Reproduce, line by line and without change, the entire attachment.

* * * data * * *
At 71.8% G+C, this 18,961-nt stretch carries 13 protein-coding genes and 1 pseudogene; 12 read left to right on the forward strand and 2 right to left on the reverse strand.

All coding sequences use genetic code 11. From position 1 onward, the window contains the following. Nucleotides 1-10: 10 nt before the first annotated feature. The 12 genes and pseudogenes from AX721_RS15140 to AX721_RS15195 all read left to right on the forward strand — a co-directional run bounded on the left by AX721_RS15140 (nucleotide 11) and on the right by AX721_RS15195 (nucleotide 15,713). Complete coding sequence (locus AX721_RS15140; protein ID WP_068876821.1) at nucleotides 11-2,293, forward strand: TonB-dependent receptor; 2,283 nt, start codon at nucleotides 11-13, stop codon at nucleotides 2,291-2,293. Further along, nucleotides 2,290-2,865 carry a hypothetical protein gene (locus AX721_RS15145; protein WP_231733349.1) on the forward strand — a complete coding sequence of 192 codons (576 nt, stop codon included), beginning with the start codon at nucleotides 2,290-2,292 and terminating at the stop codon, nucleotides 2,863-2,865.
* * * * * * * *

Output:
At 71.8% G+C, this 18,961-nt stretch carries 13 protein-coding genes and 1 pseudogene; 12 read left to right on the forward strand and 2 right to left on the reverse strand.

All coding sequences use genetic code 11. From position 1 onward, the window contains the following. Nucleotides 1-10: 10 nt before the first annotated feature. The 12 genes and pseudogenes from AX721_RS15140 to AX721_RS15195 all read left to right on the forward strand — a co-directional run bounded on the left by AX721_RS15140 (nucleotide 11) and on the right by AX721_RS15195 (nucleotide 15,713). Complete coding sequence (locus AX721_RS15140; protein ID WP_068876821.1) at nucleotides 11-2,293, forward strand: TonB-dependent receptor; 2,283 nt, start codon at nucleotides 11-13, stop codon at nucleotides 2,291-2,293. Further along, nucleotides 2,290-2,865 carry a hypothetical protein gene (locus AX721_RS15145; protein WP_231733349.1) on the forward strand — a complete coding sequence of 192 codons (576 nt, stop codon included), beginning with the start codon at nucleotides 2,290-2,292 and terminating at the stop codon, nucleotides 2,863-2,865.